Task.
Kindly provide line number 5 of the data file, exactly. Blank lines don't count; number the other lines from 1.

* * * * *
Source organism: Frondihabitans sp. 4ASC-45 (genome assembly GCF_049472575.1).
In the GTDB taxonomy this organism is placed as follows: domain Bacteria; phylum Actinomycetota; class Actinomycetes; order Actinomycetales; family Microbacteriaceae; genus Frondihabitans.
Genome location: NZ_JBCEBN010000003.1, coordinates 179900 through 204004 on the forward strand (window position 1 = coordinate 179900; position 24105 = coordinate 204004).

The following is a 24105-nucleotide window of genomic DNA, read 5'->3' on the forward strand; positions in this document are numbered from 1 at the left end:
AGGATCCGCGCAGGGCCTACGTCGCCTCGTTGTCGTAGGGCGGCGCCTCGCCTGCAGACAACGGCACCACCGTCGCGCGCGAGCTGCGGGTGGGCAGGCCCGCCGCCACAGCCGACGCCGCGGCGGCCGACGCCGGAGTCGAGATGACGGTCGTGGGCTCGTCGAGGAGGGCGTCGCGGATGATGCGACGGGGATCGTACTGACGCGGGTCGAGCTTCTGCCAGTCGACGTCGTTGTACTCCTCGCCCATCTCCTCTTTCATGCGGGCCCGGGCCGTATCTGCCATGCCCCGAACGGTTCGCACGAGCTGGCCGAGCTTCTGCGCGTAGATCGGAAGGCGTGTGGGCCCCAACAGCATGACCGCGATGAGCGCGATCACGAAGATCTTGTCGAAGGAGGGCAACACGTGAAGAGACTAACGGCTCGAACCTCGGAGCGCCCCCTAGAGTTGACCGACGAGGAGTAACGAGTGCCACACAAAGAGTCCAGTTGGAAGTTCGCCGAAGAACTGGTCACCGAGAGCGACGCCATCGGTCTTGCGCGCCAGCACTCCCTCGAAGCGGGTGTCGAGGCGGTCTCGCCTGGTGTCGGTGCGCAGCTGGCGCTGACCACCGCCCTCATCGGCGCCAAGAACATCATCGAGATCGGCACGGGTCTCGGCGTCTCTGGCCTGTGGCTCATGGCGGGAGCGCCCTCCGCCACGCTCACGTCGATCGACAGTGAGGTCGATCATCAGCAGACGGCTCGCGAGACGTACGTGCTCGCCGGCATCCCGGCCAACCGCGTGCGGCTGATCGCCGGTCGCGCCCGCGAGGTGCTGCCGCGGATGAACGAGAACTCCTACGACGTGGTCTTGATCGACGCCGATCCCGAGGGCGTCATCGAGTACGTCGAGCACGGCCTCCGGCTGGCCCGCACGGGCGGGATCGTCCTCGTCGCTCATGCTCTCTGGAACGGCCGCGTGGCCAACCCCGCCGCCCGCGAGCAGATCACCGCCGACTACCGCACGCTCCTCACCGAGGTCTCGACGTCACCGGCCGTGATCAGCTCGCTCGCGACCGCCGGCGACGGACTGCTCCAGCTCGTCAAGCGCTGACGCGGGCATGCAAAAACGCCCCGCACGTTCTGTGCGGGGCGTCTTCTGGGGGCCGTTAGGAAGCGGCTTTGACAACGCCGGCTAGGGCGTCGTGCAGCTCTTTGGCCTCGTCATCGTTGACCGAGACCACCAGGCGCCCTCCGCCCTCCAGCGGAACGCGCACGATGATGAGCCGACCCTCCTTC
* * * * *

AGGATCCGCGCAGGGCCTACGTCGCCTCGTTGTCGTAGGGCGGCGCCTCGCCTGCAGACAACGGCACCACCGTCGCGCGCGAGCTGCGGGTGGGCAGGCCCGCCGCCACAGCCGACGCCGCGGCGGCCGACGCCGGAGTCGAGATGACGGTCGTGGGCTCGTCGAGGAGGGCGTCGCGGATGATGCGACGGGGATCGTACTGACGCGGGTCGAGCTTCTGCCAGTCGACGTCGTTGTACTCCTCGCCCATCTCCTCTTTCATGCGGGCCCGGGCCGTATCTGCCATGCCCCGAACGGTTCGCACGAGCTGGCCGAGCTTCTGCGCGTAGATCGGAAGGCGTGTGGGCCCCAACAGCATGACCGCGATGAGCGCGATCACGAAGATCTTGTCGAAGGAGGGCAACACGTGAAGAGACTAACGGCTCGAACCTCGGAGCGCCCCCTAGAGTTGACCGACGAGGAGTAACGAGTGCCACACAAAGAGTCCAGTTGGAAGTTCGCCGAAGAACTGGTCACCGAGAGCGACGCCATCGGTCTTGCGCGCCAGCACTCCCTCGAAGCGGGTGTCGAGGCGGTCTCGCCTGGTGTCGGTGCGCAGCTGGCGCTGACCACCGCCCTCATCGGCGCCAAGAACATCATCGAGATCGGCACGGGTCTCGGCGTCTCTGGCCTGTGGCTCATGGCGGGAGCGCCCTCCGCCACGCTCACGTCGATCGACAGTGAGGTCGATCATCAGCAGACGGCTCGCGAGACGTACGTGCTCGCCGGCATCCCGGCCAACCGCGTGCGGCTGATCGCCGGTCGCGCCCGCGAGGTGCTGCCGCGGATGAACGAGAACTCCTACGACGTGGTCTTGATCGACGCCGATCCCGAGGGCGTCATCGAGTACGTCGAGCACGGCCTCCGGCTGGCCCGCACGGGCGGGATCGTCCTCGTCGCTCATGCTCTCTGGAACGGCCGCGTGGCCAACCCCGCCGCCCGCGAGCAGATCACCGCCGACTACCGCACGCTCCTCACCGAGGTCTCGACGTCACCGGCCGTGATCAGCTCGCTCGCGACCGCCGGCGACGGACTGCTCCAGCTCGTCAAGCGCTGACGCGGGCATGCAAAAACGCCCCGCACGTTCTGTGCGGGGCGTCTTCTGGGGGCCGTTAGGAAGCGGCTTTGACAACGCCGGCTAGGGCGTCGTGCAGCTCTTTGGCCTCGTCATCGTTGACCGAGACCACCAGGCGCCCTCCGCCCTCCAGCGGAACGCGCACGATGATGAGCCGACCCTCCTTC